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Despite ample evidence to the contrary, for many people trumpeter Nils Petter Molvær is synonymous with understated, electronica-drenched, ambient music. The perception gets stronger the further the Norwegian's name travels from its home turf, despite his record company's best efforts. In 2006, Sula Records released the fierce, high temperature An American Compilation, partly to increase Molvær's profile in North America, partly to define it more accurately. To little avail. Beyond his core audience, the trumpeter continues to be known as the soundscape man.
Molvær, in fact, is a master of both chilled out sonic backdrops and intense, rhythmically charged jazz, a duality which makes simple brand definition hard to achieve. Both approaches are represented on the excellent Hamada. Eight of the 10 tracks are gentle, velvety musings on which Molvær is accompanied only by guitarist Eivind Aarset and electronicist Jan Bang, who provide spacey, heartbeat-like counterpoints to his modal peregrinations. The tunes have depth, but are subtle enough to require highly focused listening to unlock.
Sandwiched amongst them, however, tracks four and eightthe aptly named "Friction" and "Cruel Altitude"are something else entirely. Both are angry, passionate, high decibel workouts in which the trio is joined by electric bassist Audun Erlien and drummer Audun Kleive, and the group proceeds to kick out the jams with a fervor for which Detroit's acid 'n' amphetamine-driven MC5 would have been proud. On these two tracks, which total just under 15 minutes of playing time, Molvær cranks the music up further than ever before, beyond even the level reached on previous stomps such as "Nebulizer" and "Solid Ether" (both included on An American Compilation). He also introduces a degree of rock, as opposed to dance or funk, sonic and rhythmic influences not previously heard in his work. The sound and the arrangements are closer to prog rock than to jazz, but unlike classic prog rock are infused with snarling punk ferocity.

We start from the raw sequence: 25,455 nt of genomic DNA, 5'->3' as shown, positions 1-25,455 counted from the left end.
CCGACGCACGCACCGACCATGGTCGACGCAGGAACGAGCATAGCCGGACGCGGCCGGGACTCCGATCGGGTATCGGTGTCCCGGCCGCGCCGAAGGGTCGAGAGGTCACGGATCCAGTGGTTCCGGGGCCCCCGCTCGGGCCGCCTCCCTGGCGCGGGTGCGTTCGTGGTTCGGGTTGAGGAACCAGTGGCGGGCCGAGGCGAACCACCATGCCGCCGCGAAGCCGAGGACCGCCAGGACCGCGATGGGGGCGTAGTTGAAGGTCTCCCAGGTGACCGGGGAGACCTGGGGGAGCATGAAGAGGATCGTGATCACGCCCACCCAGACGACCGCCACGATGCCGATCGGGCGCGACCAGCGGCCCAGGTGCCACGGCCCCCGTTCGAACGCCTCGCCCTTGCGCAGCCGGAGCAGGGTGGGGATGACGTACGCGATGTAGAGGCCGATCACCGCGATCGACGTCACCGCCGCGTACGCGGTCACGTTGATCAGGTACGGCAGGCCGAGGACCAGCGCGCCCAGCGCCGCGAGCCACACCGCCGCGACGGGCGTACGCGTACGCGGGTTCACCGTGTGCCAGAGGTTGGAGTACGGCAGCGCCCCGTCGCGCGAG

On this strand of Hamada, Molvær has got in touch with his inner rock musician rather like guitarist Charlie Hunter finally did on Mistico (Fantasy, 2007). For the remaining 30 minutes or so, he soothes rather than provokes the savage beast. It's a juxtaposition of extremes, but it works.
I love jazz because I enjoy the freedom.
I was first exposed to jazz when I was 17.
I met Cedar Walton at a concert in San Paulo.
The best show I ever attended was Helio Jambao trio.
The first jazz record I bought was Witchcraft by George Benson.
My advice to new listeners is listen to the old school first.